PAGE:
I wasn't expecting this level of ambition. Not only do we see… MoreI wasn't expecting this level of ambition. Not only do we see Zachary's story of self-discovery unfold from his birth to his mid 20s, we also see the evolution of his family and the surrounding culture from the 50s through the 70s. Unexpectedly, the movie so accurately captures the horror and humiliation a child often goes through while suffering from nocturnal enuresis, or "bedwetting," when we see Zach get outed at summer camp. By avoiding sleepovers, I managed to successfully keep my bedwetting known only to my immediate family, but that is where I was also shamed by my step-mother and step-brothers who lectured and teased me about being too lazy or too chicken to go upstairs to the bathroom. My father, more nurturing in his approach but still lacking understanding, also believed it was voluntary. When I was around six, a couple of years before my step-family came into the picture, he started paying me $5 for every night that I didn't wet the bed, inadvertently seeding my humiliation and confusion over whether I could fix myself if I really wanted to, and why it it was that I subconsciously chose not to. Unlike 0.5-1% of adults out there and all people in the LGBT community, my developmental abnormality abruptly came to an end at age 13, confirming that assigning neurosis to my condition was absurd. Fortunately, kids are now blessed with the internet to educate themselves and even their families. The message both me and Zachary learned is the same: do not trust people with your differences, exposing yourself will only result in further isolation and loneliness. This lesson is more acutely relevant for Zach, because he was also born with a more polarizing and permanent sexual difference that his father and society also believes are chosen behaviors, and he doesn't want to be outed again.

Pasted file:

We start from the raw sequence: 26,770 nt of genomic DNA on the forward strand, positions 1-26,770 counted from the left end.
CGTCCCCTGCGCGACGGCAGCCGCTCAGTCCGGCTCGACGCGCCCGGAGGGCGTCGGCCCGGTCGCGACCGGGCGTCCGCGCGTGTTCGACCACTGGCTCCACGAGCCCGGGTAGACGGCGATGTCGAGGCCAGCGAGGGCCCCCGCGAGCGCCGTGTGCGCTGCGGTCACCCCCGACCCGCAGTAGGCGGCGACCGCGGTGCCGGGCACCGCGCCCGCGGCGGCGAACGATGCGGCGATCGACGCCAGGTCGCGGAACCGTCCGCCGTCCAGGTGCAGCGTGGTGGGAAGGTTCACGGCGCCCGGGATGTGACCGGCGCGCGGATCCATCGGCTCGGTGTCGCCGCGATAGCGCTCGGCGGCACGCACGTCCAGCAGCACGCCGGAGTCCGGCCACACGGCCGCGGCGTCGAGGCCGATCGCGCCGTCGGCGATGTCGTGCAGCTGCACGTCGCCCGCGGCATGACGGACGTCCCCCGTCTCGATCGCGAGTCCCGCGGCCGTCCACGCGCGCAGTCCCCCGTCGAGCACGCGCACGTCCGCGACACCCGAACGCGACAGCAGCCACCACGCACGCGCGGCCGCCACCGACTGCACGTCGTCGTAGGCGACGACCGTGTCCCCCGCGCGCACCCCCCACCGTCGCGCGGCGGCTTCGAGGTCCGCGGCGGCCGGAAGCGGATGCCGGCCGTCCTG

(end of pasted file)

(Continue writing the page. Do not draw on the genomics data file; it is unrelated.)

My biggest criticism with the film is that it seems confused and possibly ignorant about the main character's identity. When Zach is a young boy, he shows strong signs of "gender identity disorder," where he only wants a baby stroller for Christmas and he dresses up in his mother's clothes, puts on makeup, and acts like a mother to his infant brother. In the next timeline transition, immediately after his summer camp bedwetting trauma, this desire and behavior disappears entirely and never returns in the film, including when we see him alone. Instead, he becomes hardened and aggressive with a strong counterculture fashion sense and discovering an attraction to men. It's as if another writer took over and switched out Zach's brain, or at least the transgendered part.